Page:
GLOBAL GIVING REPORT, OCTOBER 2021
The last three months have been an enormous challenge on the personal front. Tapas and I are being displaced from our home of 30 years to make way for a road in the Auroville Master Plan. We were allocated another house and welcomed by the community in which it is located, but there has been an appeal against this decision for procedural reasons, which has left us hanging in the air for the moment. We have been living through moments of really extreme stress, and this has naturally affected our work severely at all levels.
Still, thanks to our marvelous team and very committed volunteers, and all the systems set up, the Tomatis programs continued, and the Language Lab as well, with all its classes and projects.
Work on the building continued as well, thanks to Tapas’s indomitable commitment to the building and our great team of workers: Iyyanar, Selvam, Kathir, and Selvi!
Roof Maintenance Work: We bought two sets of casuarina scaffolding and movable coconut wood planks, and hired a very professional experienced team to put it up in our main courtyard. We also purchased harnesses to ensure the safety of our team! The work has been on in full steam on the battens and purlins. The wood is being sanded and treated with a mix of linseed oil and turpentine, and the metal is being sanded, painted with primer and Low-VOC paint. This will give an additional lease of life to the roof.
Roof Repair Work: Even though our building is extremely well-built and solid, one of our biggest pain points has been our second-floor roof, which was done by a different contractor and has developed leaks. Even though the vermiculite insulation layer on top of the roof slab was covered by a screed layer of cement, this developed cracks (exposed as it is to direct sun over 42 degrees Celsius) and the vermiculite started absorbing rainwater, creating leaks in certain areas. Not that it is any consolation, but we found out that several places in Auroville are suffering from the same problem. The repair work is going on in sections.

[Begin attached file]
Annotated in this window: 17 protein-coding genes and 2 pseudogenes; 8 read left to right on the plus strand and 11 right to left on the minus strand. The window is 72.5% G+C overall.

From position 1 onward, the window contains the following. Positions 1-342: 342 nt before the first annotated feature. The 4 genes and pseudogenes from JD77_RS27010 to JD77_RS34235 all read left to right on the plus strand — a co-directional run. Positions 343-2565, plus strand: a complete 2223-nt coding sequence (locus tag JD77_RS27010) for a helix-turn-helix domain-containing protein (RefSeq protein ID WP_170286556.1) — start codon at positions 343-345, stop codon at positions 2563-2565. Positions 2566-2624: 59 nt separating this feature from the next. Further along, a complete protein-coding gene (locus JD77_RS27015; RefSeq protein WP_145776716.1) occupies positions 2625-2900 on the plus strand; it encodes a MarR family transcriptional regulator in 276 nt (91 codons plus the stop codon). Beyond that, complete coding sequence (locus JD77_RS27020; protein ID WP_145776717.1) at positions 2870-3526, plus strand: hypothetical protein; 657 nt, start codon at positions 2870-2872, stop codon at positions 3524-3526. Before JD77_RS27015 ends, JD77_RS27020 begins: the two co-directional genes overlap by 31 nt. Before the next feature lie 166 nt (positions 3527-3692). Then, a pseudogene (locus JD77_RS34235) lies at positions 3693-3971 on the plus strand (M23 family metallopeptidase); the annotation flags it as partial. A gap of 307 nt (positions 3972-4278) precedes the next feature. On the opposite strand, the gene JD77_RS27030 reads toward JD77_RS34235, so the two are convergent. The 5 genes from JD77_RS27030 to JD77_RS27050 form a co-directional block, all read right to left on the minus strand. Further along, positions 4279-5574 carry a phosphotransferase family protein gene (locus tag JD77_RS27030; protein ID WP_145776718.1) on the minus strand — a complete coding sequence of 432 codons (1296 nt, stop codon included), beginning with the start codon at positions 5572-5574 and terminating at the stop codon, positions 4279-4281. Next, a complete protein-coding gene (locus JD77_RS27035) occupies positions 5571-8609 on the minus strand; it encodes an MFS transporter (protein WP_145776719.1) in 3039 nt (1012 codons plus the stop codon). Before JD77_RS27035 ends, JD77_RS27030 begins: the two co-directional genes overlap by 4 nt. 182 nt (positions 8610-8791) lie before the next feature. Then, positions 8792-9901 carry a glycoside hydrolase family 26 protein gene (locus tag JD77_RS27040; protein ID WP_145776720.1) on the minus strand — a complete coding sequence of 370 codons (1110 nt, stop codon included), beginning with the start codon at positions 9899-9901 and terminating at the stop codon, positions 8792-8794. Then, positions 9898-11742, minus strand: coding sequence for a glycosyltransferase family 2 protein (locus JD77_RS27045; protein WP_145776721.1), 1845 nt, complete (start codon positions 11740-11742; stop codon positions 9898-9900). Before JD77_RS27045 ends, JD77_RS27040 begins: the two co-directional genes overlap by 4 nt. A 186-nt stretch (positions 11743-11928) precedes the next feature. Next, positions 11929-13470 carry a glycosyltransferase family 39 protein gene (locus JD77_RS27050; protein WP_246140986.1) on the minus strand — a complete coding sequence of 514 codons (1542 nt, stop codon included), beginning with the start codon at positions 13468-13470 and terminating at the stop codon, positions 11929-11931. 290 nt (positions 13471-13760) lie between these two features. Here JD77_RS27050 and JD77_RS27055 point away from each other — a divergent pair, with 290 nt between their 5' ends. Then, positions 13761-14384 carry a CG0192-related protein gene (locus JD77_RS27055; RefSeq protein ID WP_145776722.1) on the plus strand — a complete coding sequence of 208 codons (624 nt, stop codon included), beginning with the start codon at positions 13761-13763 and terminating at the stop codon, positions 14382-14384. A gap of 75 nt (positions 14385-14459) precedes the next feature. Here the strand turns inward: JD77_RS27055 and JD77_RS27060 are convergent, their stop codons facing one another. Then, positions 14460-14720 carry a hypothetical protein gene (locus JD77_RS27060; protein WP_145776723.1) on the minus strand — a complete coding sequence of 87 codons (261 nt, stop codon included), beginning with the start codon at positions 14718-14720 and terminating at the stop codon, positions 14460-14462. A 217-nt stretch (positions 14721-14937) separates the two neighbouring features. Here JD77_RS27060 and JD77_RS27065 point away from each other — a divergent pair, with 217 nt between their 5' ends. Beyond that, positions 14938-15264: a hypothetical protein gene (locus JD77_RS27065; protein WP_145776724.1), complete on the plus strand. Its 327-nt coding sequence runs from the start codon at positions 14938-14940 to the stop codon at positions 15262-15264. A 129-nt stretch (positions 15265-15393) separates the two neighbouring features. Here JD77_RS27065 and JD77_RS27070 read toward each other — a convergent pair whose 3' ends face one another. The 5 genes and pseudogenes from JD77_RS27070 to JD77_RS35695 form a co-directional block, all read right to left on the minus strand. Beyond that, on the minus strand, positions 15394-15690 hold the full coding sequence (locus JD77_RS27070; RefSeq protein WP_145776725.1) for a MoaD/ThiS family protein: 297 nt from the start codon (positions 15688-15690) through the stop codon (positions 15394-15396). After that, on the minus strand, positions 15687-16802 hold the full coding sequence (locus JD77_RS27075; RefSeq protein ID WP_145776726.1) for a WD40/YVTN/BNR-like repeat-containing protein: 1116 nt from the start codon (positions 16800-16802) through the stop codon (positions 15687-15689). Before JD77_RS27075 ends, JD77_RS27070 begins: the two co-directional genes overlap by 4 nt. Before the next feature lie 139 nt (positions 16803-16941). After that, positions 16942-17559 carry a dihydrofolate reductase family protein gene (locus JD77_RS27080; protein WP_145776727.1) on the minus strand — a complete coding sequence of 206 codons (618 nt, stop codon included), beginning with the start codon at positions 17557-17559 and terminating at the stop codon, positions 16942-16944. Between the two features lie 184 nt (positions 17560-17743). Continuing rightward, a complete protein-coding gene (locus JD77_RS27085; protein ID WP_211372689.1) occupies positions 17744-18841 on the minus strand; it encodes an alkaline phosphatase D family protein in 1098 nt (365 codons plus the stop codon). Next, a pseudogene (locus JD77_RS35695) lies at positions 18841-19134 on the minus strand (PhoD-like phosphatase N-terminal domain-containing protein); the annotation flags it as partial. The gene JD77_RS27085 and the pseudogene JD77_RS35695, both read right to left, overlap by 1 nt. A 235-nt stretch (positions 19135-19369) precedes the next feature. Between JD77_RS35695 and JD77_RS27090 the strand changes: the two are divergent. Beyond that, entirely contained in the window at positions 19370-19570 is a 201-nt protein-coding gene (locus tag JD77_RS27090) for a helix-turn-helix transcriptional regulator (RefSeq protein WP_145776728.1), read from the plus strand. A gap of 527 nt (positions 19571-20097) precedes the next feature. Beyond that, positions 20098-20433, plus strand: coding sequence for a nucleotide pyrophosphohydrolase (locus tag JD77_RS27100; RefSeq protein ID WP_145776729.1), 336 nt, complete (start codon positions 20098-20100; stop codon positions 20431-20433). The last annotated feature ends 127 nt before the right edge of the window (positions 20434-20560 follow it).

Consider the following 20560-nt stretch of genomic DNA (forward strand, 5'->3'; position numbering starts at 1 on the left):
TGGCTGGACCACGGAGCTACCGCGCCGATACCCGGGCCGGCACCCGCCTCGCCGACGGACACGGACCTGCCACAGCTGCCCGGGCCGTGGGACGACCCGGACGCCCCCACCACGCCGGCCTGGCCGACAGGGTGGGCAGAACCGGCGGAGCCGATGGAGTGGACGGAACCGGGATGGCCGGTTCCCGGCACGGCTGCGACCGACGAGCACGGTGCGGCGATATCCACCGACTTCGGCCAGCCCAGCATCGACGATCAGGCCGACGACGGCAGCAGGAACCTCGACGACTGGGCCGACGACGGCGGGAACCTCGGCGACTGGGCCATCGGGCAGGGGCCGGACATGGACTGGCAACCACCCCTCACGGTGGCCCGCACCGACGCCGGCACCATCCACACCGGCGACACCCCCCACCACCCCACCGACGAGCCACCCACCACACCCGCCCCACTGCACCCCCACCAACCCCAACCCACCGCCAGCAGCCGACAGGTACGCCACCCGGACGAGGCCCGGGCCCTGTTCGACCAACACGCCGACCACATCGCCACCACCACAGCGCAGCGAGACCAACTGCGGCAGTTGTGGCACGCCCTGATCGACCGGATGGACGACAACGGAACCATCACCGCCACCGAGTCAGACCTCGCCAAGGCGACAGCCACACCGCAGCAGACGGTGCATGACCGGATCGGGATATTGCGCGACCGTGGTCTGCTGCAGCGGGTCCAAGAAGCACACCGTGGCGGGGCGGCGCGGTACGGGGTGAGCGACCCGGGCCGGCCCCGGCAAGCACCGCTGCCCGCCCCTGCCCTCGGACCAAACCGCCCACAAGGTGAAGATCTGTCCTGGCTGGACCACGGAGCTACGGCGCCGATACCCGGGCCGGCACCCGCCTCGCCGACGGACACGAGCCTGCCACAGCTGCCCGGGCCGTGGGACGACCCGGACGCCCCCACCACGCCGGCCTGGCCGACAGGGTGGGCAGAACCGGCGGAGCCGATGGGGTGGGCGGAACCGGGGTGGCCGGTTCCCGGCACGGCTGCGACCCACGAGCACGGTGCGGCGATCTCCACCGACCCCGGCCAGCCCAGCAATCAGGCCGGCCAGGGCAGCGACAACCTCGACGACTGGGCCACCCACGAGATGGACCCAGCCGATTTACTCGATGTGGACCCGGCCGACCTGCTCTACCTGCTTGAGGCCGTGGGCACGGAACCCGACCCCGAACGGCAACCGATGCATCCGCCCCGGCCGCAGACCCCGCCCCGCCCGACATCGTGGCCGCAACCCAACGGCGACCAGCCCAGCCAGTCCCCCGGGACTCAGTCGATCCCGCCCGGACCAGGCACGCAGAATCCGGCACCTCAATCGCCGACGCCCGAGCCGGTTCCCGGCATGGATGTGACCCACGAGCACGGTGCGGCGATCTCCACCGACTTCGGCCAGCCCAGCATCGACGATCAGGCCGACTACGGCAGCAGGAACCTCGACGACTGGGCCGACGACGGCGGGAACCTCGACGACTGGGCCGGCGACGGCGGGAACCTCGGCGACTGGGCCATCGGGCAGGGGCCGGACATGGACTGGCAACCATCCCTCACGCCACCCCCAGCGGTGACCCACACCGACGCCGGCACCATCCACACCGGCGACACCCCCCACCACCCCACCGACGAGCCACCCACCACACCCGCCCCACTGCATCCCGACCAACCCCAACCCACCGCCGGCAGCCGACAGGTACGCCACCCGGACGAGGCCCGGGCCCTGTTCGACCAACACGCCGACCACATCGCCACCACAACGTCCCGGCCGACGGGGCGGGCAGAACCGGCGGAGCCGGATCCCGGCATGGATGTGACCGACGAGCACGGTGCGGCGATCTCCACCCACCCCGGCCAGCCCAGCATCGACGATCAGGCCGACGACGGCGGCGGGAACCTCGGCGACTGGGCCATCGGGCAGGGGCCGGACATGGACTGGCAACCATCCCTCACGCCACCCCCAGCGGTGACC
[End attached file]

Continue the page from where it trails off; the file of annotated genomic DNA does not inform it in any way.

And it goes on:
We are experimenting with a sustainable way to heal cracks in concrete: Probiotics! We are using the Probacillus powder from our friends Margarita and Guidelma of Probiotics House. After years of research and experimentation, Margarita has been able to isolate this strain and impregnate it into ceramic powder. There has been a lot of work on using probiotics for construction in Japan, Thailand, and the Philippines, and most recently in Holland. Our building is, of course, a probiotics building. Tapas has been getting the workers to make boxes/layers with slope to cover the weak areas with a mix of our lime, kaddukai nut, liquid probiotics mix into which the probacillus powder is added. The idea is that if water reaches the bacillus, it immediately activates, and the chemical reaction creates lime, which fills the cracks or spaces in the concrete, preventing water from intruding. Thanks to Iyyanar, combined with the advice of a visiting engineer, we also cut through the vermiculite in small channels, to let the water seep out and removed the excess water, before filling the channels with a concrete and waterproof compound mix. Altogether, all of this seems to have given good results, and the leak in the north-western part of the courtyard has stopped!!! In spite of the huge recent rains induced by cyclonic storms in the Bay of Bengal! This is laborious and painstaking work, but holds great promise, not just for our roof, but also we can share the knowledge with others in Auroville and around the world. A great thing about this Probacillus powder is that it is not expensive at all, and only a small amount of it is necessary to cover a large area.